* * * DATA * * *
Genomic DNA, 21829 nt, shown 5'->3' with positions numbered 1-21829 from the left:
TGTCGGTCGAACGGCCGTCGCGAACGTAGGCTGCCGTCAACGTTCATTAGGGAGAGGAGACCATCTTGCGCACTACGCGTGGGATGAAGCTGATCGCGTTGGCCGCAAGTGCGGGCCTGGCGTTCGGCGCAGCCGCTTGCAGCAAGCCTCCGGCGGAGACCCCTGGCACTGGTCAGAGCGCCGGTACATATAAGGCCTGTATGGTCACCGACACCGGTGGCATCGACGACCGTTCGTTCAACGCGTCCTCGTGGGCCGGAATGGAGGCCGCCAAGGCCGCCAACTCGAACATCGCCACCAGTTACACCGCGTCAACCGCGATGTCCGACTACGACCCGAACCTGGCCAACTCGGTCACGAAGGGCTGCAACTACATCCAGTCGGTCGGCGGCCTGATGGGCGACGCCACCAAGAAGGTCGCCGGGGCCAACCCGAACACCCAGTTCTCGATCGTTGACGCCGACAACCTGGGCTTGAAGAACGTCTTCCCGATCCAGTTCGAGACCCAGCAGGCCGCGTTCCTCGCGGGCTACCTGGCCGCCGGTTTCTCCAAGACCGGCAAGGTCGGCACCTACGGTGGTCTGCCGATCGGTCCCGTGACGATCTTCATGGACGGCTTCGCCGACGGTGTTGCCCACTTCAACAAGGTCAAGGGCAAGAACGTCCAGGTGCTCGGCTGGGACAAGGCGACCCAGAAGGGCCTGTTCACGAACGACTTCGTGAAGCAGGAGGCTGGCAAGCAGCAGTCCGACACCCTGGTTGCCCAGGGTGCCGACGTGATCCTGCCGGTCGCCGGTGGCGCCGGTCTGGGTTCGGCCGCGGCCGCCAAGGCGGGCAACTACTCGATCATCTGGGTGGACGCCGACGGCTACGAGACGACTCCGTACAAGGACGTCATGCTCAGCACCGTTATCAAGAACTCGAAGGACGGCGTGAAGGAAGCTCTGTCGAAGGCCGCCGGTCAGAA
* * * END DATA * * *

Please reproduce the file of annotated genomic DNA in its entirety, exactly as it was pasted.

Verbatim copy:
Genomic DNA, 21829 nt, shown 5'->3' with positions numbered 1-21829 from the left:
TGTCGGTCGAACGGCCGTCGCGAACGTAGGCTGCCGTCAACGTTCATTAGGGAGAGGAGACCATCTTGCGCACTACGCGTGGGATGAAGCTGATCGCGTTGGCCGCAAGTGCGGGCCTGGCGTTCGGCGCAGCCGCTTGCAGCAAGCCTCCGGCGGAGACCCCTGGCACTGGTCAGAGCGCCGGTACATATAAGGCCTGTATGGTCACCGACACCGGTGGCATCGACGACCGTTCGTTCAACGCGTCCTCGTGGGCCGGAATGGAGGCCGCCAAGGCCGCCAACTCGAACATCGCCACCAGTTACACCGCGTCAACCGCGATGTCCGACTACGACCCGAACCTGGCCAACTCGGTCACGAAGGGCTGCAACTACATCCAGTCGGTCGGCGGCCTGATGGGCGACGCCACCAAGAAGGTCGCCGGGGCCAACCCGAACACCCAGTTCTCGATCGTTGACGCCGACAACCTGGGCTTGAAGAACGTCTTCCCGATCCAGTTCGAGACCCAGCAGGCCGCGTTCCTCGCGGGCTACCTGGCCGCCGGTTTCTCCAAGACCGGCAAGGTCGGCACCTACGGTGGTCTGCCGATCGGTCCCGTGACGATCTTCATGGACGGCTTCGCCGACGGTGTTGCCCACTTCAACAAGGTCAAGGGCAAGAACGTCCAGGTGCTCGGCTGGGACAAGGCGACCCAGAAGGGCCTGTTCACGAACGACTTCGTGAAGCAGGAGGCTGGCAAGCAGCAGTCCGACACCCTGGTTGCCCAGGGTGCCGACGTGATCCTGCCGGTCGCCGGTGGCGCCGGTCTGGGTTCGGCCGCGGCCGCCAAGGCGGGCAACTACTCGATCATCTGGGTGGACGCCGACGGCTACGAGACGACTCCGTACAAGGACGTCATGCTCAGCACCGTTATCAAGAACTCGAAGGACGGCGTGAAGGAAGCTCTGTCGAAGGCCGCCGGTCAGAA